That's a badass decision for you guys to make.
Well, listen. The world revolves around people interacting with other people. We're very specific about that . . . you know, kind of like our motivation. We play for the troops; we donate our time. Because at the end of the day, it's music, [but] what's really important is affecting people in a positive manner. That's how we feel.
A lot of musicians end up losing sight of that at some point.
Oh, hell yeah. Your popularity can turn on you. You start to think it's all about you and the dumbest thing, like the air conditioning going out, can make a guy furious and you yell at people. You can leave good trails or you can leave bad trails. And people who leave bad trails don't go as far, ya dig?
You've worked with a wide range of musicians, from Alice Cooper to Mandy Moore. In regards to good trails and bad trails, who sticks out in your mind as being someone you really enjoyed working with?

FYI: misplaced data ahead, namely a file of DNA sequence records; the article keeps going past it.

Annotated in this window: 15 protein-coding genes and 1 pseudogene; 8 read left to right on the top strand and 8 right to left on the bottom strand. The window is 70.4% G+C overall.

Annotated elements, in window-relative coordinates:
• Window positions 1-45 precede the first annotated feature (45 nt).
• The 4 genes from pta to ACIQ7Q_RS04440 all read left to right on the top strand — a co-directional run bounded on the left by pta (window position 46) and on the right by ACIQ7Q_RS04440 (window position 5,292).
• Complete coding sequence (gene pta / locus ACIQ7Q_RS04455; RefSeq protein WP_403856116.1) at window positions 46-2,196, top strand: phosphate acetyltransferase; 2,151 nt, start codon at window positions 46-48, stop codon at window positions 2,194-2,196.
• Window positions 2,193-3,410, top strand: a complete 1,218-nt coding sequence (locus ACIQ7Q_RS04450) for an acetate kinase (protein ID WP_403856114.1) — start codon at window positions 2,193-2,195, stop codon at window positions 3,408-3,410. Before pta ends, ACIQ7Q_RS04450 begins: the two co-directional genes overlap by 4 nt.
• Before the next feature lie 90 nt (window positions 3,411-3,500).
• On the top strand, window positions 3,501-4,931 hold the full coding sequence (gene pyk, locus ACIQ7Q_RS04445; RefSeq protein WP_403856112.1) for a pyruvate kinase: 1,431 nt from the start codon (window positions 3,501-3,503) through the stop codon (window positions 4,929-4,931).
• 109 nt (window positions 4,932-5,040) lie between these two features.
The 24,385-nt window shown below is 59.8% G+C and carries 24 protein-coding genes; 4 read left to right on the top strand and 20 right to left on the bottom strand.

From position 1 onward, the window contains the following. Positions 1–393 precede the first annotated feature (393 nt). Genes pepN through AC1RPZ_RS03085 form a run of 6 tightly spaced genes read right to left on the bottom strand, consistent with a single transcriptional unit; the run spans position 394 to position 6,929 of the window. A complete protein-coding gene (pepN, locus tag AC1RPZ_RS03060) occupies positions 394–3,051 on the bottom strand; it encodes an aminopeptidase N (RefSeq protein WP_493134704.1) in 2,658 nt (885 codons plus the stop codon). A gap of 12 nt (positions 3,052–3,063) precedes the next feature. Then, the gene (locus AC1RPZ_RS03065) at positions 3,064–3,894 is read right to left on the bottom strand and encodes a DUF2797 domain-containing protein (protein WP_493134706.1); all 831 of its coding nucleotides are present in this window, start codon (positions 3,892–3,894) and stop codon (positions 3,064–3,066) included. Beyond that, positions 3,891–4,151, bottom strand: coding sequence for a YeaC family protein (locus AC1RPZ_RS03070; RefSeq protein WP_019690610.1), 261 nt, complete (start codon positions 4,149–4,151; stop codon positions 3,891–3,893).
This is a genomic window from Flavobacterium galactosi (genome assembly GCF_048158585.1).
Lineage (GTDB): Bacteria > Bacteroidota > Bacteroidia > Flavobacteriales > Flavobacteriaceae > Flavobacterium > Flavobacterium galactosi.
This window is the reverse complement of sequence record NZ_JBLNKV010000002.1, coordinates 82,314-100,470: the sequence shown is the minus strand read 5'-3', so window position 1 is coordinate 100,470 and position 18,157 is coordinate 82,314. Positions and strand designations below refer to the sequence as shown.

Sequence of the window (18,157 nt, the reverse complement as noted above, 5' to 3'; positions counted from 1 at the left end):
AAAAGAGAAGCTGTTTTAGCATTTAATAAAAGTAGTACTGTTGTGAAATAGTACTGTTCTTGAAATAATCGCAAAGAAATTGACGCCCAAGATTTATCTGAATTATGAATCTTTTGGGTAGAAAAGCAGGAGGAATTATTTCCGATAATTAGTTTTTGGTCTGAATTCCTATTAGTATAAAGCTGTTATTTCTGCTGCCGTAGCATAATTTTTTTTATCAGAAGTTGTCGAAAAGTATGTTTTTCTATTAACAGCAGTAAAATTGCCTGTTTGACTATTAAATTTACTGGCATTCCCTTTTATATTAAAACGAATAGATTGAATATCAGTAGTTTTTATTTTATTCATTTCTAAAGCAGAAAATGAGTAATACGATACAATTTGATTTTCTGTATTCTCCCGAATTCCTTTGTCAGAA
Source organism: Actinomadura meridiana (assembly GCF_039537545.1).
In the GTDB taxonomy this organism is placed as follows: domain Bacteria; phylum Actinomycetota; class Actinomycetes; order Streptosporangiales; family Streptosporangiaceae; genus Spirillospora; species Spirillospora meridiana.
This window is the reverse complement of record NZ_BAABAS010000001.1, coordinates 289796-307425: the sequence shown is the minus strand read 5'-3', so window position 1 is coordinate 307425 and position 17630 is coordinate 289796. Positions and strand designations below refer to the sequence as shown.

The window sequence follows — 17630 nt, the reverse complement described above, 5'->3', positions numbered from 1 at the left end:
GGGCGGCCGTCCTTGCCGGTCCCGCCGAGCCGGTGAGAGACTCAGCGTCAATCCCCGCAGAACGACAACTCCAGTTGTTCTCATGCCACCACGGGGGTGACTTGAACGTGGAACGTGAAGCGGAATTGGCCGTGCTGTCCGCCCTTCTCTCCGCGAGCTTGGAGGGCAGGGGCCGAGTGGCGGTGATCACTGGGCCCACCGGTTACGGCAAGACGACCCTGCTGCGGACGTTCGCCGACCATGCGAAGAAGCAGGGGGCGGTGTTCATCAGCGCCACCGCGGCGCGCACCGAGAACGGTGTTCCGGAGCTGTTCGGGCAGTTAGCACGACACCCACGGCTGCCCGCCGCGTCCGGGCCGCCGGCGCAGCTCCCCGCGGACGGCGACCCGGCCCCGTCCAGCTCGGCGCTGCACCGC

Well, you know, I always tell people that...people obviously focus on the Mandy Moore thing [like] "How does that fit in? How is a guy capable of playing heavy metal [and also playing with Mandy Moore?"] When people ask me, I own it, you know? I always believe that no matter what you do, do it to the best of your ability and be great. There is something to be learned from every situation in my opinion. Whether you're crazy about it or not, what can I learn from this person or this situation. Then, when you think about things like that, you tend to put more value in it, or take it for what it is, because you'll find something to learn there. I learned about being professional and being able to respond to last minute questions. I have to do [that] as a guitar player, learn material quickly, so I thought it was helpful.